Object free fall physics

  • Thread starter BrendanB
  • Start date
  • #1
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Hello,
I am new to this site. I am currently active duty military (navy) and I am trying to teach myself physics because when I get the time, I would like to take some college physics classes. I downloaded a few physics books online and I am trying to page through them. I am having some trouble figuring out this problem. I feel like a complete idiot because I have the correct answer right in front (teacher solution manual downloaded too) of me and still can't figure it out! Anyways, here is the problem and the correct answer (below). Any help you can offer would be appreciated.


Homework Statement



An object falls freely from height h. It is released at time
zero and strikes the ground at time t. (a) When the object
is at height 0.5h, is the time earlier than 0.5t, equal to 0.5t,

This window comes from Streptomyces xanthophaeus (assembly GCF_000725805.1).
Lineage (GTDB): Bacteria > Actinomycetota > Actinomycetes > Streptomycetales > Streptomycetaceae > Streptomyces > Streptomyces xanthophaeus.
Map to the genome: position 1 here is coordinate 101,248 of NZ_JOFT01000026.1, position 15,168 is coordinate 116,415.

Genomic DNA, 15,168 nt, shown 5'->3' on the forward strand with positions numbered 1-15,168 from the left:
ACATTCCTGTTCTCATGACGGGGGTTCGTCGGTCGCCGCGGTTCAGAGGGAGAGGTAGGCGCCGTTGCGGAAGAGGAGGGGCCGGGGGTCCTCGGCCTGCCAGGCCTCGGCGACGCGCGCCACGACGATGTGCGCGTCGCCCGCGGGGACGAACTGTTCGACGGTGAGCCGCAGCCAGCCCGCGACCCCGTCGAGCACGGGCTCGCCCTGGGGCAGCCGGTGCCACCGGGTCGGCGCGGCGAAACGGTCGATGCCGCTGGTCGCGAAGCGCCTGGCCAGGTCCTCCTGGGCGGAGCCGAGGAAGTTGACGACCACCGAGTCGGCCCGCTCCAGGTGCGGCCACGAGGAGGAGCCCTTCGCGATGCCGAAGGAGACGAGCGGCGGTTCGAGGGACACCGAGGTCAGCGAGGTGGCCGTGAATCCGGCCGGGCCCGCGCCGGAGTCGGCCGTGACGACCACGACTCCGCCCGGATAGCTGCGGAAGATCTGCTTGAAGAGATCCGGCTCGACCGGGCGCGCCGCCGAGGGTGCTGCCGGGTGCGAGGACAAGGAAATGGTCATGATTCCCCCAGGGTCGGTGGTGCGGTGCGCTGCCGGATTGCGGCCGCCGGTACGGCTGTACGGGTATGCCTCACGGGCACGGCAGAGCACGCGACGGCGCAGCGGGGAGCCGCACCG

or later than 0.5t? (b) When the time is 0.5t, is the height
of the object greater than 0.5h, equal to 0.5h, or less than
0.5h? Give reasons for your answers.


Homework Equations





The Attempt at a Solution


I understand the formula h=1/2gt^2, but what I don't understand is where they are getting the "0.707t" when they plug in 0.5h.
I also don't understand the second equation where they are getting 0.25h


4. Answer
With h=1/2gt^2
(a)0.5h=1/2g(0.707t)^2
(b)The distance fallen is 0.25h=1/2g(0.5t)^2. The elevation is 0.75h, greater than 0.5h.
 
Last edited:

Answers and Replies

  • #2
Chi Meson
Science Advisor
Homework Helper
1,789
10
As you do more physics, certain numbers will become familiar. 0.707= 1 over the square root of two. In other words, due to the "t squared" in the formula you mentioned, the height from which an object is released, and the time it takes for the object to hit the ground are not "directly proportional." That is, compared to the first initial test (drop from height H, and record time, t), if you cut the height in half (H/2), the time will not be t/2, but t/√2. If you cut the height to a third (H/3), the time will not be t/3, but t/√3, etc. And if you triple the height (3H), the time will be t*√3.
 

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